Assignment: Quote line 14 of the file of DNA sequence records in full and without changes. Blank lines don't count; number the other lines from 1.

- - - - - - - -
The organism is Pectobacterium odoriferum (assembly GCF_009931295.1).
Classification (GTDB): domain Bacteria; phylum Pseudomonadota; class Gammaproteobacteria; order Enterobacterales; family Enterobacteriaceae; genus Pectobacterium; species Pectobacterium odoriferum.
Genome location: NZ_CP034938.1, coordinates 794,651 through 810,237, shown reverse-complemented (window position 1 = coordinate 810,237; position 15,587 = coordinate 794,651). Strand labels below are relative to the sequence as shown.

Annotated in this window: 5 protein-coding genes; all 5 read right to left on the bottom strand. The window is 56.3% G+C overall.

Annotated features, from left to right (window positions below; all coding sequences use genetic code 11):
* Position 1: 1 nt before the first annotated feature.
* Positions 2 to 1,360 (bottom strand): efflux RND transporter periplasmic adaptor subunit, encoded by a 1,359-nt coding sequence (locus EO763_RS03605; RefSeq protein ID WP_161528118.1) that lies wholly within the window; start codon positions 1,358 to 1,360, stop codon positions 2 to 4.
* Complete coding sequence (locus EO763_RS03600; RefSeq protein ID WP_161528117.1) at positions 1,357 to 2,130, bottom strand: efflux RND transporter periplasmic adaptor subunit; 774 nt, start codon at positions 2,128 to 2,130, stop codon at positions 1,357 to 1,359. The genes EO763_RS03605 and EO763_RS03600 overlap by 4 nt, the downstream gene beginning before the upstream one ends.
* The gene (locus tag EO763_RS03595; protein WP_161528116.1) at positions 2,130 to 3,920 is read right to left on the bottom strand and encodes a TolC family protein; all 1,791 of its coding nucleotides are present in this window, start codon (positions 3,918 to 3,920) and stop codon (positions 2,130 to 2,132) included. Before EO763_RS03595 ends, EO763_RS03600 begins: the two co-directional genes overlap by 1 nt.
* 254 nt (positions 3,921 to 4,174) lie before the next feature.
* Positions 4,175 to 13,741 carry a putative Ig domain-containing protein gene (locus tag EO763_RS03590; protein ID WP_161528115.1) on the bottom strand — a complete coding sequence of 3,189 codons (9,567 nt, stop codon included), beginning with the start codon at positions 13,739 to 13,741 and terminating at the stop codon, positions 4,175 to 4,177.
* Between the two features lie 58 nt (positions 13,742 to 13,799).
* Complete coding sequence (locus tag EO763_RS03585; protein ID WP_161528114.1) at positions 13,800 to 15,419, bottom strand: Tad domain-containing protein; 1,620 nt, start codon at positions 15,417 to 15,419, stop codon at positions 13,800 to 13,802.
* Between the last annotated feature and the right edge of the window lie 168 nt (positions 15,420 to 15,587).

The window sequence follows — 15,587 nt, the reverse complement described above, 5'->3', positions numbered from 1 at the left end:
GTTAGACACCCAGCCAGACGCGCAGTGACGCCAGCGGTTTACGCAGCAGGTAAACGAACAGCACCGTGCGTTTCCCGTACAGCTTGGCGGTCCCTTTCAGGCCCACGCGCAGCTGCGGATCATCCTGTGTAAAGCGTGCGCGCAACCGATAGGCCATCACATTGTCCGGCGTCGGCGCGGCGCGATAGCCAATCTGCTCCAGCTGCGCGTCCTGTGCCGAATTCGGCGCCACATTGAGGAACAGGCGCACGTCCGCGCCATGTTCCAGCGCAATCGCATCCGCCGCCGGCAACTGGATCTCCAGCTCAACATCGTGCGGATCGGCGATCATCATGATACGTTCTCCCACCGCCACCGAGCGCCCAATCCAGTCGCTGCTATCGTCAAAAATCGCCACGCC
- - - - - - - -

* Between the last annotated feature and the right edge of the window lie 168 nt (positions 15,420 to 15,587).